Journal article

Summer credit recovery impact on newcomer English Learners


By: Angela Johnson


Prior research shows that English learners (ELs) lag behind their peers in academic achievement and education attainment. The persisting gap is partly attributed to ELs’ limited exposure to academic content. This article investigates the efficacy of a summer credit recovery program aimed at expanding high school newcomer ELs’ access to academic subjects. Leveraging student-level data from a large urban district in California, I use a difference-in-differences-in-differences approach to estimate the program’s impact on high school course taking, English proficiency, and graduation. Credit recovery increased the number of math, English Language Arts, science, and social science classes taken by newcomer EL students. Effects on 4- and 5-year graduation rates are imprecisely estimated. I also find suggestive evidence for positive effects on English proficiency.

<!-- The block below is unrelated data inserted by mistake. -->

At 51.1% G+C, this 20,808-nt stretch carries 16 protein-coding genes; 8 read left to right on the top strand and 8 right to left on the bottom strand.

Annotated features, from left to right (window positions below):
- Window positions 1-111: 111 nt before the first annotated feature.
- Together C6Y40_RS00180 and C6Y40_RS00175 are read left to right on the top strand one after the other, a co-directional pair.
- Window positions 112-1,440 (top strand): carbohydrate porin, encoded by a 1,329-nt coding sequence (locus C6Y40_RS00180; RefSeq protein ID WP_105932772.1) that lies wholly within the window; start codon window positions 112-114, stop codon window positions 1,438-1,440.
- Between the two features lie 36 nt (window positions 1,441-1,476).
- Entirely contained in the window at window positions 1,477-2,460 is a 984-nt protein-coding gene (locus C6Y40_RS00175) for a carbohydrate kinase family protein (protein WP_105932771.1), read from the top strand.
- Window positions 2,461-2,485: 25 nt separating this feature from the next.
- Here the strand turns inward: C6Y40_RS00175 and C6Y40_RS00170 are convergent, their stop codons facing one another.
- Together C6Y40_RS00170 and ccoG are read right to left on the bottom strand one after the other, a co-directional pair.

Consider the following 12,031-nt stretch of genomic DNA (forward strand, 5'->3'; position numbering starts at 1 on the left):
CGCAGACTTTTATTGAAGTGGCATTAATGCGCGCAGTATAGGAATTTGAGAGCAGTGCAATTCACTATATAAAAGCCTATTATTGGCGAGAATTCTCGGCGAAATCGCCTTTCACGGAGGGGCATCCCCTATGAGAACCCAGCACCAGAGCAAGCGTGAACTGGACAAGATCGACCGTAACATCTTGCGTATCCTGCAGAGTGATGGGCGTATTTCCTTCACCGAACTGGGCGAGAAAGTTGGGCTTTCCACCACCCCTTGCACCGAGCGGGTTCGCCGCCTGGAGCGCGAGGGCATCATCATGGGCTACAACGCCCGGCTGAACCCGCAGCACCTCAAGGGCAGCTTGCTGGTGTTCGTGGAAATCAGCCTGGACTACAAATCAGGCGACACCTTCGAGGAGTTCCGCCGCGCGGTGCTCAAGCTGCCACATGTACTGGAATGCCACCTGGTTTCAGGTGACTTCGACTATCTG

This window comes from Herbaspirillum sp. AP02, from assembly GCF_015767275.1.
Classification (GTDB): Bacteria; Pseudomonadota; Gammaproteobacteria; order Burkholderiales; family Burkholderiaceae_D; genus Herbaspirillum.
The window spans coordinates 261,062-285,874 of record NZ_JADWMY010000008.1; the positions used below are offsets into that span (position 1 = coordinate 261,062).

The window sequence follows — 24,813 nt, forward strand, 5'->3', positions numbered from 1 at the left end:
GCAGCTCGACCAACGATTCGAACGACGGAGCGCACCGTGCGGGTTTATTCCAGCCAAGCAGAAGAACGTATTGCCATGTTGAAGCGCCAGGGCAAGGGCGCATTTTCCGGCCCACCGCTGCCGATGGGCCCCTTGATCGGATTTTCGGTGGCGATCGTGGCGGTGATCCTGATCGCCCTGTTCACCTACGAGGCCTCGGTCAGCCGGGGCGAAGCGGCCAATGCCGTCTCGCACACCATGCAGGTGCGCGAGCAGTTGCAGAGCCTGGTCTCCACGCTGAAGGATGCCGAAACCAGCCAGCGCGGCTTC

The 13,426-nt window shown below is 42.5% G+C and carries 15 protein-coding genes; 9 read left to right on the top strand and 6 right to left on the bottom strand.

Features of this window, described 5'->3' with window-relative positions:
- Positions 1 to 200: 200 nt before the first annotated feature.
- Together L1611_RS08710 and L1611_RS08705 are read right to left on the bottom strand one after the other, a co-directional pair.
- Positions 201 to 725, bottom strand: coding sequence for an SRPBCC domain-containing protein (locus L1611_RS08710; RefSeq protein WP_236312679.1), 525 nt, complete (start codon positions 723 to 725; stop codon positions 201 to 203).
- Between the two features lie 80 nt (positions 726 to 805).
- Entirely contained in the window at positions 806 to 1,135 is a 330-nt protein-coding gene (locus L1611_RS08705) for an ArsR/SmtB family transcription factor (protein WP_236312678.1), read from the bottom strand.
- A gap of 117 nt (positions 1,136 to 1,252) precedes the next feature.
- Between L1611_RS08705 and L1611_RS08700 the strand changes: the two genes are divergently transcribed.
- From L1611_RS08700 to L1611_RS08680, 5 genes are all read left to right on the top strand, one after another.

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This article was published outside of NWEA. The full text can be found at the link above.

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